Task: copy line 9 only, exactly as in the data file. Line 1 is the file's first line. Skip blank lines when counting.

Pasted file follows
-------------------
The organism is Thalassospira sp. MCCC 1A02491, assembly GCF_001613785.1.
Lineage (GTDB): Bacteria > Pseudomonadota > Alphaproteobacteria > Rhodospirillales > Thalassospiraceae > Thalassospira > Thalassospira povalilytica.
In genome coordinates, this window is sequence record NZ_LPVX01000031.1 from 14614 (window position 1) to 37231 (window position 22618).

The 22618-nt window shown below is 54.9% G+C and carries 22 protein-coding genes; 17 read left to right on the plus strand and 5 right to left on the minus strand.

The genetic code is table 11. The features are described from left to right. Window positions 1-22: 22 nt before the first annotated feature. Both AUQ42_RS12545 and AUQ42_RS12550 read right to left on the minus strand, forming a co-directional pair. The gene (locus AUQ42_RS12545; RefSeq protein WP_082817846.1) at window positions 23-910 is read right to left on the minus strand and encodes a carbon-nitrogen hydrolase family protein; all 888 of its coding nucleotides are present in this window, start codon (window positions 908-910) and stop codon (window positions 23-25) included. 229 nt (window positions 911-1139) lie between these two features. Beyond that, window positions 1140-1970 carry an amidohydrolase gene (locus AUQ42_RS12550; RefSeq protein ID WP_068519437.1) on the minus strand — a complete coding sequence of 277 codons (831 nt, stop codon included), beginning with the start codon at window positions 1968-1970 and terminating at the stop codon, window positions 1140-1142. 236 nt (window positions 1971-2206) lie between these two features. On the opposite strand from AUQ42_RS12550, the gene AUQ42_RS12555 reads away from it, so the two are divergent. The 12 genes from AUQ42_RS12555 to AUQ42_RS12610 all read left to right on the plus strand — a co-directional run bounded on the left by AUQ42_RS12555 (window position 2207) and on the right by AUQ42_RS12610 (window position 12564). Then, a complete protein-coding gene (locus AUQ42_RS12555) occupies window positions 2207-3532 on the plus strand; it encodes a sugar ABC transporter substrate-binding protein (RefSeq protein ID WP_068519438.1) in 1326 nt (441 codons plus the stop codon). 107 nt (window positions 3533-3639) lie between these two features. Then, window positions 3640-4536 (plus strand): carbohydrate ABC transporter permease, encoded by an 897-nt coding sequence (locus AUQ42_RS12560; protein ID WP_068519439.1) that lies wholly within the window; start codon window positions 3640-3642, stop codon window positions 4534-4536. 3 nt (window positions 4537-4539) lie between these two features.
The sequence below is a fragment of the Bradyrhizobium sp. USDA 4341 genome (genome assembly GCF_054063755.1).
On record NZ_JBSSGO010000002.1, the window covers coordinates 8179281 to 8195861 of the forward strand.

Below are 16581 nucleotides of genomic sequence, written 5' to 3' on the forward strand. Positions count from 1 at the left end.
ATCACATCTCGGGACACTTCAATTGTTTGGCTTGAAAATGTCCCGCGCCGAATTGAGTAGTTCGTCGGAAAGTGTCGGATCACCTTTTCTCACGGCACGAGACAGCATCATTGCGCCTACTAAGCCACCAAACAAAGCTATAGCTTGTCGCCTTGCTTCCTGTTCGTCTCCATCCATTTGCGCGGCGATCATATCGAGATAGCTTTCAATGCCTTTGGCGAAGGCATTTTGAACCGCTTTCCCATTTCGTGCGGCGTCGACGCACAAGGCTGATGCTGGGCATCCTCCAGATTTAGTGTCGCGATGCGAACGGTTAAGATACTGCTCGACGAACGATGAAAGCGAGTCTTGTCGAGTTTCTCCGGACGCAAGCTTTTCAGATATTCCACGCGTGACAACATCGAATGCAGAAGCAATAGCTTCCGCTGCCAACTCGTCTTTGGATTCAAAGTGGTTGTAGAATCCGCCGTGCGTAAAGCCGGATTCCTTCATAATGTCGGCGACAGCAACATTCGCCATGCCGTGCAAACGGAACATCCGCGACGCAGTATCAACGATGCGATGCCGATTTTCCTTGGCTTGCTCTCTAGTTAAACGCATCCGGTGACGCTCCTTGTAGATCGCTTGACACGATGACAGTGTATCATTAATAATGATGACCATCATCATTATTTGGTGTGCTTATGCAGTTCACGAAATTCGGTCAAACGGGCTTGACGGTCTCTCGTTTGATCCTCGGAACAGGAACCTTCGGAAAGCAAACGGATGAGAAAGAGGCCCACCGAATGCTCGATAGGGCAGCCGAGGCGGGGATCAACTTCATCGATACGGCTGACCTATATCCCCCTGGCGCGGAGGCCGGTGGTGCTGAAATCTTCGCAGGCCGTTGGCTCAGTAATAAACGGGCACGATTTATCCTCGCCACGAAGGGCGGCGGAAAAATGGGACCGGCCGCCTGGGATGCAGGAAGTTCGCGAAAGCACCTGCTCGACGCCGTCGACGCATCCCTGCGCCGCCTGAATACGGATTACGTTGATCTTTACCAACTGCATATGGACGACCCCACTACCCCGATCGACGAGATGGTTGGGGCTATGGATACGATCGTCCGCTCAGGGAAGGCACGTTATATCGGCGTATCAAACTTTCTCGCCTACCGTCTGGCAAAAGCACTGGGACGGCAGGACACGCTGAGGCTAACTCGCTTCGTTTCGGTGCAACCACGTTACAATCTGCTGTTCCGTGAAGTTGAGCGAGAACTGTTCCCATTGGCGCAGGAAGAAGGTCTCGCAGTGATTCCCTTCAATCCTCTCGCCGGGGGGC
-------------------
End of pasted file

ATCACATCTCGGGACACTTCAATTGTTTGGCTTGAAAATGTCCCGCGCCGAATTGAGTAGTTCGTCGGAAAGTGTCGGATCACCTTTTCTCACGGCACGAGACAGCATCATTGCGCCTACTAAGCCACCAAACAAAGCTATAGCTTGTCGCCTTGCTTCCTGTTCGTCTCCATCCATTTGCGCGGCGATCATATCGAGATAGCTTTCAATGCCTTTGGCGAAGGCATTTTGAACCGCTTTCCCATTTCGTGCGGCGTCGACGCACAAGGCTGATGCTGGGCATCCTCCAGATTTAGTGTCGCGATGCGAACGGTTAAGATACTGCTCGACGAACGATGAAAGCGAGTCTTGTCGAGTTTCTCCGGACGCAAGCTTTTCAGATATTCCACGCGTGACAACATCGAATGCAGAAGCAATAGCTTCCGCTGCCAACTCGTCTTTGGATTCAAAGTGGTTGTAGAATCCGCCGTGCGTAAAGCCGGATTCCTTCATAATGTCGGCGACAGCAACATTCGCCATGCCGTGCAAACGGAACATCCGCGACGCAGTATCAACGATGCGATGCCGATTTTCCTTGGCTTGCTCTCTAGTTAAACGCATCCGGTGACGCTCCTTGTAGATCGCTTGACACGATGACAGTGTATCATTAATAATGATGACCATCATCATTATTTGGTGTGCTTATGCAGTTCACGAAATTCGGTCAAACGGGCTTGACGGTCTCTCGTTTGATCCTCGGAACAGGAACCTTCGGAAAGCAAACGGATGAGAAAGAGGCCCACCGAATGCTCGATAGGGCAGCCGAGGCGGGGATCAACTTCATCGATACGGCTGACCTATATCCCCCTGGCGCGGAGGCCGGTGGTGCTGAAATCTTCGCAGGCCGTTGGCTCAGTAATAAACGGGCACGATTTATCCTCGCCACGAAGGGCGGCGGAAAAATGGGACCGGCCGCCTGGGATGCAGGAAGTTCGCGAAAGCACCTGCTCGACGCCGTCGACGCATCCCTGCGCCGCCTGAATACGGATTACGTTGATCTTTACCAACTGCATATGGACGACCCCACTACCCCGATCGACGAGATGGTTGGGGCTATGGATACGATCGTCCGCTCAGGGAAGGCACGTTATATCGGCGTATCAAACTTTCTCGCCTACCGTCTGGCAAAAGCACTGGGACGGCAGGACACGCTGAGGCTAACTCGCTTCGTTTCGGTGCAACCACGTTACAATCTGCTGTTCCGTGAAGTTGAGCGAGAACTGTTCCCATTGGCGCAGGAAGAAGGTCTCGCAGTGATTCCCTTCAATCCTCTCGCCGGGGGGC